12 Malay classical dances will be showcased by Aswara dancers and lecturers
MALAY classical dances take centrestage for the first time for the National Academy of Arts, Culture and Heritage’s (Aswara) Dance Faculty with Persembahan Malam Tarian Klasik Melayu.
“It is an effort to portray the array of Malay classical dances that can be found in Malaysia, such as Terinai, Layang Mas, Ketam Bawa Anak, Joget Gamelan, Mengadap Rebab, Asyik and a few others,” says dance lecturer and dancer Mohd Nur Faillul Adam.
To be presented as a production under the Panggung Seni Tradisional 2019 programme organised by the National Department for Culture and Arts (JKKN) at the Malaysia Tourism Centre (Matic), the upcoming show features 70 Aswara dancers.
These are individuals comprising students, graduates and lecturers, who will be showcasing their various talents for the Sept 27-28 weekend shows.
Under the artistic direction of Norsafini Jafar, the Dance Faculty dean at Aswara, a dozen Malay traditional dances will be performed, including the Joget Gamelan.
“This dance was reconstructed from the version done by Suktra, a Terengganu state performing arts group who perform this dance regularly as part of its repertoire,” explains Faillul.
According to historical accounts, the Joget Gamelan came under the patronage of the royal court of Terengganu way back in 1913, following its introduction in the Pahang court from the Riau-Lingga region.
The dance then lost its palace patronage by the time of the Second World War, and was not performed until heritage historian and archivist Tan Sri Mubin Sheppard located, in 1966, a gamelan instrument set inside of the Istana Kolam in Kuala Terengganu. His seminal work on the arts and crafts of then Malaya led to the reintroduction of gamelan music into the Terengganu royal court.
Music was an integral part of the joget, as played on the gamelan.
Other must-see dances are Ceracap Inai, which is originally from Johor and performed with candles and “bunga emas” which symbolise peace and harmony, as well as Asyik. The latter dance form is performed in the Kelantan palace, and the dancers then were palace damsels or dayang-dayang.
According to history as stated in Hikayat Patani, Raja Kuning, who ruled Patani in 1644, kept a troupe of 12 palace dancers and called them Asyik.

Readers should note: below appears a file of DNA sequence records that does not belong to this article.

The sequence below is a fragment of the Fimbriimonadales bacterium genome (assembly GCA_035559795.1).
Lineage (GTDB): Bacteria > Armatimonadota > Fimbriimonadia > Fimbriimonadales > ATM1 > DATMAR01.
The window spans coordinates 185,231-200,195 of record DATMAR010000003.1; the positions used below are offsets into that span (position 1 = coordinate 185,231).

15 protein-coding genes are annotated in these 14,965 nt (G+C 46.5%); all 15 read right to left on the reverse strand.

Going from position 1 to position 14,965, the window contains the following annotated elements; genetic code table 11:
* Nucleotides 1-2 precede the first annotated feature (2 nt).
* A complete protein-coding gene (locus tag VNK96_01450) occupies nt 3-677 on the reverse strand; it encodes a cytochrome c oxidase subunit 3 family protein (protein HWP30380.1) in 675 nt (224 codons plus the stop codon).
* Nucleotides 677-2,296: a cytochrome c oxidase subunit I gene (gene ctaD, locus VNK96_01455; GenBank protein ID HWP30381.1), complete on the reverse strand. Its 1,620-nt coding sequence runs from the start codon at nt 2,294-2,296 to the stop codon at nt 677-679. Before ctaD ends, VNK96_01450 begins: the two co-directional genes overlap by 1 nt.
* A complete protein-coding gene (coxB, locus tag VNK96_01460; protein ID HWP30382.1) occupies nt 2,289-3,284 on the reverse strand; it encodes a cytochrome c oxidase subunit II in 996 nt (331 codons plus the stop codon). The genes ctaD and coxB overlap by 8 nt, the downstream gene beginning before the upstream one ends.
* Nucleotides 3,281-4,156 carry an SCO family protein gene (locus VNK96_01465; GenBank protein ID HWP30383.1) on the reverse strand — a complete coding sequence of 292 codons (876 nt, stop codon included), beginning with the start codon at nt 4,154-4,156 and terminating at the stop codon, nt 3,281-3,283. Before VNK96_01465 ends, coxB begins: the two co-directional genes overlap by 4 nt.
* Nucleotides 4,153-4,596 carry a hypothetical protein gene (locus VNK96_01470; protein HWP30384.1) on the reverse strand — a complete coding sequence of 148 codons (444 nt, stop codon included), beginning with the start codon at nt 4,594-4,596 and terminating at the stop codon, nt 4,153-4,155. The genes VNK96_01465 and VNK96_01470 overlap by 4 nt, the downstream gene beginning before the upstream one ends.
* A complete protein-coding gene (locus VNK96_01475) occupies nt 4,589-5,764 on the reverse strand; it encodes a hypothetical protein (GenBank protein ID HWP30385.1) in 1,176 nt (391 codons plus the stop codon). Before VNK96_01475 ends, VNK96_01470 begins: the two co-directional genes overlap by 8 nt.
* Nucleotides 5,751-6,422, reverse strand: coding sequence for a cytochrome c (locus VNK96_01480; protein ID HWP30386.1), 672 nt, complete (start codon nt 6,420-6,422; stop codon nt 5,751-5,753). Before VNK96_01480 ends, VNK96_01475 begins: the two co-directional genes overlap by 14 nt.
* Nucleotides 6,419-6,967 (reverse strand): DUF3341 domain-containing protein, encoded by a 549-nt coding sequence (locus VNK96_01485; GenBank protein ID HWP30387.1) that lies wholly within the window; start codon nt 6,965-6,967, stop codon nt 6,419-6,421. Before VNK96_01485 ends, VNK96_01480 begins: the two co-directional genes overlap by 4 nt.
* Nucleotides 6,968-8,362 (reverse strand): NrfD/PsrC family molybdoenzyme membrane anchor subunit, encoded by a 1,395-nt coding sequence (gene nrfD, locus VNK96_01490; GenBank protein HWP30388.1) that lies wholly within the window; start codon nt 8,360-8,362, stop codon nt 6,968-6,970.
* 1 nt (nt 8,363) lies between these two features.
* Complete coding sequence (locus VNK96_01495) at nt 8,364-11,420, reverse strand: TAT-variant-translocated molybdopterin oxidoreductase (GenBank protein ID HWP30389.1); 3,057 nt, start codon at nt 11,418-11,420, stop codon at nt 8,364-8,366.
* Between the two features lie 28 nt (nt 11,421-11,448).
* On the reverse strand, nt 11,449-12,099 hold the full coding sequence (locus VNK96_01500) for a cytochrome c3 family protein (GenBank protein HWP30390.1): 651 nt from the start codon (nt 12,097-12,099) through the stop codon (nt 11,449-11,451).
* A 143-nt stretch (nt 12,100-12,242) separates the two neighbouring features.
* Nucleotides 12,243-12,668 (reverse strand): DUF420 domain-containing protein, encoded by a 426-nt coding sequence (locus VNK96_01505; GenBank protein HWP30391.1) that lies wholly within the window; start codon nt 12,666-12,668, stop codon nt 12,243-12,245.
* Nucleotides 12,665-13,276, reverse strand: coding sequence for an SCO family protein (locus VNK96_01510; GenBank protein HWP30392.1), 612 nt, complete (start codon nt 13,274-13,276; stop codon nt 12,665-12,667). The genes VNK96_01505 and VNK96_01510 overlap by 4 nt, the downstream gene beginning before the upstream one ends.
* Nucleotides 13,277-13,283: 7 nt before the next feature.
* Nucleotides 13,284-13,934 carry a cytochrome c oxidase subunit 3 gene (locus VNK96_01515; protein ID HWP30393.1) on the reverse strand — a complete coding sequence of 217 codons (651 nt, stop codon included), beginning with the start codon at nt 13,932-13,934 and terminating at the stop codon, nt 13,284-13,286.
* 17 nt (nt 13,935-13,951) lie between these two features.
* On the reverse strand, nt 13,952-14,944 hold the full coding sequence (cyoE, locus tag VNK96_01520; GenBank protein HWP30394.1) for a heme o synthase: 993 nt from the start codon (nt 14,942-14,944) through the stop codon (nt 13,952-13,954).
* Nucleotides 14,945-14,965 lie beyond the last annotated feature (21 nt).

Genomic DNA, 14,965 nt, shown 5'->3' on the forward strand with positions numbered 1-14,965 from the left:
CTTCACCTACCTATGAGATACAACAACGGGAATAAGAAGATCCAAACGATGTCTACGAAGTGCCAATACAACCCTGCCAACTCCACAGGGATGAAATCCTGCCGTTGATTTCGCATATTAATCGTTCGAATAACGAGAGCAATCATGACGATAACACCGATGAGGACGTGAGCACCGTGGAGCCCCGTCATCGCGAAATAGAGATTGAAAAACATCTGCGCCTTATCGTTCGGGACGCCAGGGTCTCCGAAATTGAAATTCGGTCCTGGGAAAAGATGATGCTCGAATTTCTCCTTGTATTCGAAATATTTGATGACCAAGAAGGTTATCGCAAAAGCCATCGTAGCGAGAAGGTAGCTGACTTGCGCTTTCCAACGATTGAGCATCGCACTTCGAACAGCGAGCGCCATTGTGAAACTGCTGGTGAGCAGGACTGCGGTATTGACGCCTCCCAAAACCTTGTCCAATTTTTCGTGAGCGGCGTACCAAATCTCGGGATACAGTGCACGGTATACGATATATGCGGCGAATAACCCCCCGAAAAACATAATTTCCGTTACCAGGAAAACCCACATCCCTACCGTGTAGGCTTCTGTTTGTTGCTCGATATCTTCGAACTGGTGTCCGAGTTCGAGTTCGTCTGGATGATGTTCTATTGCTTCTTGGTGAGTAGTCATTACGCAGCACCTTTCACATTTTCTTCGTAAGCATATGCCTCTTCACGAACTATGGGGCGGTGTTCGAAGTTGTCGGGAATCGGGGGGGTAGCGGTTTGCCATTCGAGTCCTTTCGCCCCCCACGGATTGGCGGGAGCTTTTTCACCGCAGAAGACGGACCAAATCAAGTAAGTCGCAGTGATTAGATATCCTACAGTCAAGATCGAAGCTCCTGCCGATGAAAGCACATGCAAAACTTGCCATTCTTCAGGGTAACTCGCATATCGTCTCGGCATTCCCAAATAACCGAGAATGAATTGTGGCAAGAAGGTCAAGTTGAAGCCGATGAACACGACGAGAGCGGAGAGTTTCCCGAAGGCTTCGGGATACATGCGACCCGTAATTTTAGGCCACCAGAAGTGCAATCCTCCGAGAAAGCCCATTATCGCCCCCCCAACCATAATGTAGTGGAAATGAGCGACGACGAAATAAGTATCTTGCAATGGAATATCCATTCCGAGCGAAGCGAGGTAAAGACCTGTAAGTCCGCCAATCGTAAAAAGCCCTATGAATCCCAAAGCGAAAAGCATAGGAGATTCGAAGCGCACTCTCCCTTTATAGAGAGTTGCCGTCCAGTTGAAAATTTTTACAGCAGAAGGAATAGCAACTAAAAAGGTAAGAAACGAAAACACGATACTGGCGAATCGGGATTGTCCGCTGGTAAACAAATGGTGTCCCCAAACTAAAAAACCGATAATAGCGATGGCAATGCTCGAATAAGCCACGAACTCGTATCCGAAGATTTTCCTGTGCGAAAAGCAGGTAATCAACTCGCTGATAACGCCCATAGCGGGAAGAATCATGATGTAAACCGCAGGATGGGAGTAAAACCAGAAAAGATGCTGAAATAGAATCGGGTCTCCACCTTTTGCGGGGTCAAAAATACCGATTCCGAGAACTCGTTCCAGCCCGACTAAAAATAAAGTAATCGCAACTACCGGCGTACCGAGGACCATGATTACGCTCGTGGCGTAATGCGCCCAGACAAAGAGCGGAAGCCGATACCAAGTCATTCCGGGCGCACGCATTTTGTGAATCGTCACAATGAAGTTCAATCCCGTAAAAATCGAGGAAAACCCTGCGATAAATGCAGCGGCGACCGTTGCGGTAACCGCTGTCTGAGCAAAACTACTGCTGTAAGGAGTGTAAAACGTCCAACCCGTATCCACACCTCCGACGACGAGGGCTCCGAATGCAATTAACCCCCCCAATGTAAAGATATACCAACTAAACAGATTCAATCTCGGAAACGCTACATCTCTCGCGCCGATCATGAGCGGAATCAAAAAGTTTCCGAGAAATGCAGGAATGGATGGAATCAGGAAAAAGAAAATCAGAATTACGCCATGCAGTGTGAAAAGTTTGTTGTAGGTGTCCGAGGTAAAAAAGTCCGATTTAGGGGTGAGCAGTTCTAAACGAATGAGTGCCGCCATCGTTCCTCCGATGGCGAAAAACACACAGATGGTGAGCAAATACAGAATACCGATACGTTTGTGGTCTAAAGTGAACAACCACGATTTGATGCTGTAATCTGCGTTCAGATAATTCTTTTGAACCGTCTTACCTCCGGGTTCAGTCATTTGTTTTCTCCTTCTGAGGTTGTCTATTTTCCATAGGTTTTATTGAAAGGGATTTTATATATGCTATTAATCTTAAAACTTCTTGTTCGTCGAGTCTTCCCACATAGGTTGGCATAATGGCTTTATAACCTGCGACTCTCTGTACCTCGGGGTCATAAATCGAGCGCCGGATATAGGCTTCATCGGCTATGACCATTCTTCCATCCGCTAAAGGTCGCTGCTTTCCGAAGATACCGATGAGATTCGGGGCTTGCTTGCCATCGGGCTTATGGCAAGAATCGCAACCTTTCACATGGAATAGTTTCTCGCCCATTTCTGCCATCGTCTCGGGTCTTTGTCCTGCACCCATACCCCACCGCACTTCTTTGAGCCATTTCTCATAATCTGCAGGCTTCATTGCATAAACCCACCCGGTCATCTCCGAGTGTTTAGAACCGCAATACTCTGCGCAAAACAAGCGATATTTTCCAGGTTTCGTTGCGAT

The Unesco-recognised Makyung, from the state of Kelantan, and the Perlis Silat/Terinai will also be showcased during the traditional dance extravaganza.
Usually performed during royal weddings during the days of old, Terinai was first called Tarian Gendang Keling, according to Dr Zamin Haroon also known as Chandrabanu, renowned Indian classical dancer.
The personality was invited to Aswara to give the dancers as well as all those involved in the production an in-depth knowledge and awareness about the dance.
In fact, the Sept 27 showcase is preceded by workshops for the public to learn and get a better understanding of the various facets of these Malay classical dances.
The series of workshops will be held on Sept 23 and 24 at Matic.
Says Faillul about the rehearsals for the shows: “The dancers must learn the ethos of these dances, and that is a very tough aspect. When these dances were taught long ago, the performers had to start training when young because of the aesthetics, understanding and movements which were very strict in their execution.
“We, at the Dance Faculty, started with our workshops for the show a few months before the production and brought in Zamin, as well as Zaharah Hamid, Norsiah Yatim, Sharifah Mahani (Mak Ngah), Majid Rawino and Tharuwat Ismail Bakti.
“They gave us the chance to not only learn dances not in our academic syllabus but also from the pioneers of the dances themselves,” he says.
The Sept 27 weekend showcase promises to be both educational, eye-opening and entertaining as well.